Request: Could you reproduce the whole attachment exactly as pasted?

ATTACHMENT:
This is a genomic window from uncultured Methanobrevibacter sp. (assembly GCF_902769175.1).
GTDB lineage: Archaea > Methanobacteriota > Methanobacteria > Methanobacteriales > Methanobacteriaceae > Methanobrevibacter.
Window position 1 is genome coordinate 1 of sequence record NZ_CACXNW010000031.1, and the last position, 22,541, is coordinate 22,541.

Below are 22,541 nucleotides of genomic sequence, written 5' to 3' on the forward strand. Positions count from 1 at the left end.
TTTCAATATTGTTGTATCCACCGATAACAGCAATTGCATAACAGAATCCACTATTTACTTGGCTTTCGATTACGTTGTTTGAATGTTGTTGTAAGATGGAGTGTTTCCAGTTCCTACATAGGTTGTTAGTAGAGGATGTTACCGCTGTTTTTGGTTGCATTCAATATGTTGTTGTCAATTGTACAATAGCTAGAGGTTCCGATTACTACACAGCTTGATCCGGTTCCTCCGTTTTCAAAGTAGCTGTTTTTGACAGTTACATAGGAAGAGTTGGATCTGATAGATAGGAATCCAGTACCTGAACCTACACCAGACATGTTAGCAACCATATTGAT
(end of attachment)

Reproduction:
This is a genomic window from uncultured Methanobrevibacter sp. (assembly GCF_902769175.1).
GTDB lineage: Archaea > Methanobacteriota > Methanobacteria > Methanobacteriales > Methanobacteriaceae > Methanobrevibacter.
Window position 1 is genome coordinate 1 of sequence record NZ_CACXNW010000031.1, and the last position, 22,541, is coordinate 22,541.

Below are 22,541 nucleotides of genomic sequence, written 5' to 3' on the forward strand. Positions count from 1 at the left end.
TTTCAATATTGTTGTATCCACCGATAACAGCAATTGCATAACAGAATCCACTATTTACTTGGCTTTCGATTACGTTGTTTGAATGTTGTTGTAAGATGGAGTGTTTCCAGTTCCTACATAGGTTGTTAGTAGAGGATGTTACCGCTGTTTTTGGTTGCATTCAATATGTTGTTGTCAATTGTACAATAGCTAGAGGTTCCGATTACTACACAGCTTGATCCGGTTCCTCCGTTTTCAAAGTAGCTGTTTTTGACAGTTACATAGGAAGAGTTGGATCTGATAGATAGGAATCCAGTACCTGAACCTACACCAGACATGTTAGCAACCATATTGAT